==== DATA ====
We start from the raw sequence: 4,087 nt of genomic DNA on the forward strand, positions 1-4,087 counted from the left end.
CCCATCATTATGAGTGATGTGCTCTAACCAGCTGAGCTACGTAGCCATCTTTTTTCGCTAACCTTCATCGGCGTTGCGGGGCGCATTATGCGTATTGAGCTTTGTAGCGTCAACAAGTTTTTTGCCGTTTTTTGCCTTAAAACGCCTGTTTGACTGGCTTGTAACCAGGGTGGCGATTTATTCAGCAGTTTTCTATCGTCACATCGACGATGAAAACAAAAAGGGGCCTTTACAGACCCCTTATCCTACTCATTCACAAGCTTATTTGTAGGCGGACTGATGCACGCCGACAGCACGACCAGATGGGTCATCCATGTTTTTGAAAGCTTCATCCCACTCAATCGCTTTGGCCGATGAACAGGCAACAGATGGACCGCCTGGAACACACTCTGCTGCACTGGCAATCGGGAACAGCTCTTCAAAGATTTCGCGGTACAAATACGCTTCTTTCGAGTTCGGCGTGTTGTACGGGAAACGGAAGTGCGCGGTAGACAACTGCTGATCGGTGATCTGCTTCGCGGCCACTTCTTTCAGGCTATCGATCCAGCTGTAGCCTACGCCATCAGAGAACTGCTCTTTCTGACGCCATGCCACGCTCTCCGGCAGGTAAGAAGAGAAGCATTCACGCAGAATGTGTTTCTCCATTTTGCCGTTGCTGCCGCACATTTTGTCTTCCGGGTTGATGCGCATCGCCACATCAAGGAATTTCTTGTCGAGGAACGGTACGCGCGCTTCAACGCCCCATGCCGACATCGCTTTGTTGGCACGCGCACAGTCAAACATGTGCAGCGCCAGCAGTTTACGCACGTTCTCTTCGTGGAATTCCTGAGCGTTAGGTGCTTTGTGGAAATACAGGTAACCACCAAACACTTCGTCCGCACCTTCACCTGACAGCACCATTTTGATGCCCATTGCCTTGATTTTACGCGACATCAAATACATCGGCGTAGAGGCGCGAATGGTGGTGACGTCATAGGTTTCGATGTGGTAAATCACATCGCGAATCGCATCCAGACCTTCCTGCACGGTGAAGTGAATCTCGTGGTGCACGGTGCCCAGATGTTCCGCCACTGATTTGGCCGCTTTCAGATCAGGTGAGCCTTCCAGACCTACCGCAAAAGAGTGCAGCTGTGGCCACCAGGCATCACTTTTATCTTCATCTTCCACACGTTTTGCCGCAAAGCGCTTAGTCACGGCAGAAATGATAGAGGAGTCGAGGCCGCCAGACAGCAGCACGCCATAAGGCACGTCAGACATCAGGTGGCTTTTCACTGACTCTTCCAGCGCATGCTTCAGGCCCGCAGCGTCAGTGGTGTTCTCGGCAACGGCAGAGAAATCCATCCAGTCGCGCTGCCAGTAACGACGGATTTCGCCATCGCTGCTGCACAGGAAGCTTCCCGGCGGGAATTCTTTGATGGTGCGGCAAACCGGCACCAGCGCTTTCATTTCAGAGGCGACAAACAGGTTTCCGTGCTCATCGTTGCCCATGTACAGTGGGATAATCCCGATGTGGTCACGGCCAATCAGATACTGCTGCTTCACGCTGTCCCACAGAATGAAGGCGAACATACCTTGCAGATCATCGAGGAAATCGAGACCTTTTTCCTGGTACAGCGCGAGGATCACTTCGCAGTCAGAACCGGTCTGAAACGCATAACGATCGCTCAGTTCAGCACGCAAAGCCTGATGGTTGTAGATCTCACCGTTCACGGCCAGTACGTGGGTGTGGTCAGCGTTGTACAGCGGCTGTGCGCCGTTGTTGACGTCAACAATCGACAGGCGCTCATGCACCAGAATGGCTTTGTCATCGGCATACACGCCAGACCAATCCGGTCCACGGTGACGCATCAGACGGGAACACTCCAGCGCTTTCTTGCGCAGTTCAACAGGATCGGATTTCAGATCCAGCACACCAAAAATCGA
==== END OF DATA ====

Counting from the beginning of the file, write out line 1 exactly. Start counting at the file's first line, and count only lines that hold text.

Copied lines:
We start from the raw sequence: 4,087 nt of genomic DNA on the forward strand, positions 1-4,087 counted from the left end.